FIG. 1A schematically illustrates a conventional driver 1 for a gas discharge lamp 9. The conventional driver 1 comprises a first stage 10, also referred to as preconditioner, having an input 11 for receiving an AC mains voltage, typically in the order of about 230 V. The pre-conditioner 10 comprises rectifying means for rectifying the input voltage, and up-transformer means for transforming the rectified voltage to a higher DC voltage, typically in the order of 400 V or higher. This upconverted DC voltage is provided at an output 12 of the preconditioner 10. Since such preconditioners are commonly known, and the design of such a preconditioner is no subject of the present invention, while a preconditioner that is known per se may be used in the driver according to the present invention, the preconditioner 10 will not be explained here in more detail.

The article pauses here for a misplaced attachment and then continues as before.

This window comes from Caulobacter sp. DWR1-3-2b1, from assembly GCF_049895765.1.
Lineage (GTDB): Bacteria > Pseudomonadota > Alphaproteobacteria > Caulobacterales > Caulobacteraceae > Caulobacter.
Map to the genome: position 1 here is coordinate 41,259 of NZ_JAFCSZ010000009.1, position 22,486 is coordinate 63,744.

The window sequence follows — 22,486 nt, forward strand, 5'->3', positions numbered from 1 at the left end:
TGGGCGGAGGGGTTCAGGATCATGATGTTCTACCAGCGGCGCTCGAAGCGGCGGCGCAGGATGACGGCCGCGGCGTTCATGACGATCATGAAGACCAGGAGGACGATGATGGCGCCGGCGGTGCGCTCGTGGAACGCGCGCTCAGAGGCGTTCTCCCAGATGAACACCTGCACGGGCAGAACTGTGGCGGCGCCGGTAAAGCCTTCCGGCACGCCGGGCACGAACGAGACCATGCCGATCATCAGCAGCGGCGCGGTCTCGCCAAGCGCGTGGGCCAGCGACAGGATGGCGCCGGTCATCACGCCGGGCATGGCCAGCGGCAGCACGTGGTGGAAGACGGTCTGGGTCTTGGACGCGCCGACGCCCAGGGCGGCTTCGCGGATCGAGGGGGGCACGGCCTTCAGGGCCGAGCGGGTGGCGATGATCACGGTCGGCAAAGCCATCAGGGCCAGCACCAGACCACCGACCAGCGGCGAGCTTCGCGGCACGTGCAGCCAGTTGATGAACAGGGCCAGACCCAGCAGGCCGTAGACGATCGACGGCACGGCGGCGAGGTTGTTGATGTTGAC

A conventional driver has a second stage or downconverter 20, having an input 21 connected to the output 12 of the pre-conditioner 10, and having an output 22 providing a DC output current at a voltage level lower than the output voltage of the pre-conditioner 10. In principle, this DC output current of the downconverter 20 might be provided directly to a lamp 9; however, gas discharge lamps need to be driven in general at an alternating current. For this purpose, conventionally a commutator 30 is present, having an input 31 receiving the DC current generated by the downconverter 20, and providing an alternating DC current at its output 32. FIG. 1B illustrates schematically the shape of the current IL through the lamp 9 as a function of time t; herein, the superimposed high-frequency ripple components are neglected. During a first commutation interval 41, the lamp current flows in one direction, whereas in a second commutation interval 42 the lamp current has the same magnitude but flows in the opposite direction.